[ARCHIVE] John Summerson sets Stirling’s achievements into the pattern of twentieth-century architecture
Of James Stirling’s originality there is no doubt; nor of his fame. His fame, at 56, is especially remarkable when we consider that not more than three or four of his executed buildings (not one of them a cathedral or a vice-regal palace) is likely to be familiar to more than a tiny section of the population. I have seen only three. There are photographs galore, published designs for unbuilt projects, many thousands of descriptive words and, more significantly, the architect’s own idiosyncratic drawings, exhibited and published. On this evidence, assessments of a sort can, I hope, be made and an answer attempted to the question: what is it Stirling has brought to architecture and released, to loud and prolonged applause, into what seems to have been an aching void?
The answer must depend on how we view the architectural history of the past 30 or 40 years. Looking through my oId lecture files I find that in 1945 or thereabouts I wrote this: ‘In 1957, one rather weary generation will be building as it would like to have built in 1927-37, but desire always rides ahead of practice and the springing thought of 1957 will be different.’ I went on to predict that a new generation would have ‘to study the overtones of architecture and the geometrical discipline of space as space; to learn not only to use space but to play with space’. The important word is ‘play’.
Before 1957 ‘Modern’ architecture had a dogged seriousness of aim inherited from the ’20s. At the back of the architectural mind was progress towards architecture rather than the making of architecture. Around 1960 that seriousness began to crumble. Brutalism was its last bastion. By 1970 it had gone to dust. Permissiveness had mined it; reaction swept up the ideological debris with haughty disgust. The Modern Movement was dead and we were left with its ghost. Or so it was said. But it was not true. The real change in the ’60s was not so much the dilapidation of the Modern but its transfiguration. If the living movement had become a bore, the movement vanishing into limbo became subtly irresistibly attractive - it was becoming historic.
Taste for vanished styles has always been the grand elixir of architecture, and, in our accelerating century, the more recent the style’s recession the more exciting the new thing to be made of it. Such is the state of affairs at the moment, and I see Stirling as the architect who, more than any other in this country, or perhaps anywhere, has identified himself with this transfiguration, turned the old seriousness back to front and re-engaged it as play. He is essentially a great player - even something of a gambler - an architect cast more distinctly than most in the role of homo ludens. Architecture as play is a familiar idea.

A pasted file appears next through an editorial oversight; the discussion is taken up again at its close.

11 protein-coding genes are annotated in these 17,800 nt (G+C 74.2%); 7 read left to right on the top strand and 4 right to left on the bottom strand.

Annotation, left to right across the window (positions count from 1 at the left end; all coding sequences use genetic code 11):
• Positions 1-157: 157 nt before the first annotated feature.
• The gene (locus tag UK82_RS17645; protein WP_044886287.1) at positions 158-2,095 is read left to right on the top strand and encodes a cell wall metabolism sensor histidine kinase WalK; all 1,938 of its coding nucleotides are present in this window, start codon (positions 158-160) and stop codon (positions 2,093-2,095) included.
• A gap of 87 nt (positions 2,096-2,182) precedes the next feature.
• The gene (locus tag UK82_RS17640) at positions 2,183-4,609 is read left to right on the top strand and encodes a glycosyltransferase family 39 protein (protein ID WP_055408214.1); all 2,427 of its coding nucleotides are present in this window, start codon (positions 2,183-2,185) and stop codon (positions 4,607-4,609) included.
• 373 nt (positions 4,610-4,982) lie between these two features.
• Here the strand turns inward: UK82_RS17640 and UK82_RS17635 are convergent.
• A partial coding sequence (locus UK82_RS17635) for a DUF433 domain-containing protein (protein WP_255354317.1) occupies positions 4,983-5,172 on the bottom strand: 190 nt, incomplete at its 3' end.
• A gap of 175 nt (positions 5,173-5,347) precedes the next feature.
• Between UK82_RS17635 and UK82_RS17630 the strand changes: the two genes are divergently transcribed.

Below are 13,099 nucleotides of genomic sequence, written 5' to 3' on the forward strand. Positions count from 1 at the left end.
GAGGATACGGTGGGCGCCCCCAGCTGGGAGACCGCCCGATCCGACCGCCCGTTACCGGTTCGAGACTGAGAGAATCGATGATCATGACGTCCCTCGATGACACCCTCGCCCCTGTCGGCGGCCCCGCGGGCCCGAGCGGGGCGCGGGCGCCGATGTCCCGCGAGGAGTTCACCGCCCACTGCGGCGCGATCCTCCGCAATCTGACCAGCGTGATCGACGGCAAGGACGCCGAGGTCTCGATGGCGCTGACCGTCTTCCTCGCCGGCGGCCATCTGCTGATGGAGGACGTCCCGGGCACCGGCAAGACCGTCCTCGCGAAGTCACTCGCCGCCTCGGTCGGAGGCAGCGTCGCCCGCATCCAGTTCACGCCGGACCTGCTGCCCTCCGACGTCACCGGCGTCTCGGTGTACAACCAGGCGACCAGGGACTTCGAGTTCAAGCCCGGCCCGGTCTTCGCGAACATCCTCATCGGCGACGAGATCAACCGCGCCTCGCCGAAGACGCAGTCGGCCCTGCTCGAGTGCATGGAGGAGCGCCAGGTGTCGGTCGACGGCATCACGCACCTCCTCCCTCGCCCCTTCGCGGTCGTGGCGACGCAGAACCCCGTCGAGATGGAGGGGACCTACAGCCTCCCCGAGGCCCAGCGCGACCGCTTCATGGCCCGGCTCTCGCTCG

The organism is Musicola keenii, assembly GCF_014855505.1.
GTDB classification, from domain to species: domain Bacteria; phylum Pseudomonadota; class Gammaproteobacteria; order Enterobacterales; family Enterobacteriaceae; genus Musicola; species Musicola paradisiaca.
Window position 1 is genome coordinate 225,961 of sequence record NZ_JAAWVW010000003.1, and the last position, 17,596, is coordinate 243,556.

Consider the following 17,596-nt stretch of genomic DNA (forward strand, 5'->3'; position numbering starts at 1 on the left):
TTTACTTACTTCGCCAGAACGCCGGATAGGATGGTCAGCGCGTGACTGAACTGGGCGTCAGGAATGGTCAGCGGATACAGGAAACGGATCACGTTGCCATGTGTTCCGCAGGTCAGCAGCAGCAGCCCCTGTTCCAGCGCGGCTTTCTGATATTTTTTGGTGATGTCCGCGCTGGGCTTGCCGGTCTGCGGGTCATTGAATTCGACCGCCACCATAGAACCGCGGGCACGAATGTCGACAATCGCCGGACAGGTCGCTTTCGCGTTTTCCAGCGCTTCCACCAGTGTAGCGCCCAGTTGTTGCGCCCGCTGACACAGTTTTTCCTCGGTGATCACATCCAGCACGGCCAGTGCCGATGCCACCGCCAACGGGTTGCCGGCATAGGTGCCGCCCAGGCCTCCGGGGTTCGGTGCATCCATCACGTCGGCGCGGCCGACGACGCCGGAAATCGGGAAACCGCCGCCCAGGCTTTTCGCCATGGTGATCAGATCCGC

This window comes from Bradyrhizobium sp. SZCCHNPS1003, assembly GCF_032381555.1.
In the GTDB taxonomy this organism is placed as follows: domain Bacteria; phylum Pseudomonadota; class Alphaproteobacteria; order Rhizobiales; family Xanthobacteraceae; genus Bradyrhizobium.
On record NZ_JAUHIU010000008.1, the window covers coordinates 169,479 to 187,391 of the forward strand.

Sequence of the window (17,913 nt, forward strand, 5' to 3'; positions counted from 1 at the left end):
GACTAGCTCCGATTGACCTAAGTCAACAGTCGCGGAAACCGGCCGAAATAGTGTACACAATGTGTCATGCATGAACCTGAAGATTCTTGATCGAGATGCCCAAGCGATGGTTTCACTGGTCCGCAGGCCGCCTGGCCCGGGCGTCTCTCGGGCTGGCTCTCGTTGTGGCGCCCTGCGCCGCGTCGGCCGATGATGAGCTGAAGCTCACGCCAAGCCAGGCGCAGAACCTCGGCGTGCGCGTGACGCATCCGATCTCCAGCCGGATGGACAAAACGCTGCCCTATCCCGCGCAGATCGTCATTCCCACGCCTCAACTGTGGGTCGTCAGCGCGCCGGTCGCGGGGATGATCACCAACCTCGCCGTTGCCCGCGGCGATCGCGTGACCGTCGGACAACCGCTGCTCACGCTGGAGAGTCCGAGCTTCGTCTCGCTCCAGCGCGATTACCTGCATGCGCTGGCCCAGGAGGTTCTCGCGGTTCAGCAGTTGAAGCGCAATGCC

There have been classic Lutyens’ ‘high game’ and Le Corbusier’s ‘jeu savant, correct et magnifique’ etc but I would not compare Stirling’s game with either. A more seductive analogue is Richard Norman Shaw, the Shaw of New Zealand Chambers and Lowther Lodge, where he turned the moralising, moribund churchbound Gothic Revival inside out and shockingly recreated it as monstrously ingenious ‘Queen Anne’ play. Blomfield said of New Zealand Chambers that, 10 years after it was built, people were still wondering whether it was a freak or a work of genius. People still wonder about Stirling’s Cambridge history library, built in 1966, and for the same reasons.
My first experience of Stirling was a fleeting visit to his and Gowan’s engineering building at Leicester in 1968. I took against it because I saw it as old-style functionalism grossly overdone. The jutting Melnikov-style lecture theatres exposing their tilted bottoms, the exaggerated articulation of everything, and the vanity of trying to make positives out of things intrinsically negative. I was, however, wrong. I was judging something as exhibitionism which was really the acting-out of a deeply felt and studied thesis. Revisiting Leicester, I found the ‘play’ idea always coming uppermost. Here was an architect declaiming, fashioning a ‘one-off’ rhetoric out of material anything but rhetorical; it was brilliant, arrogant play.
The Cambridge history library, first seen in 1972, made a different impact. Here was the same rational articulation but ‘over-play’ had been censored and the energy behind it diverted into a redoubtable, daunting monument; enigmatic (which way round is it?); a crystal fort with a shiny brick rampart (a touch of Sant’ Elia here); something of a factory, something of a conservatory. The reading room, sheltered under a monster technological awning in the angle of the two wings, whose inner flanks the awning cruelly deface, I found difficult to take. I still do. But the building as a whole strikes me with something very like awe.
Much more recently I saw that disturbing object, the Florey building of Queen’s College, Oxford; different again and perhaps something of a turning point, as I shall suggest later. But before we go any further let me try to be a little more explicit about what I think is going on in those designs. I find this impossible to express without dragging back the word ‘functionalism’. Stirling is a functionalist; and let me qualify this by adding that he is a deep functionalist. ‘Functionalism’ I take to have two quite separate meanings.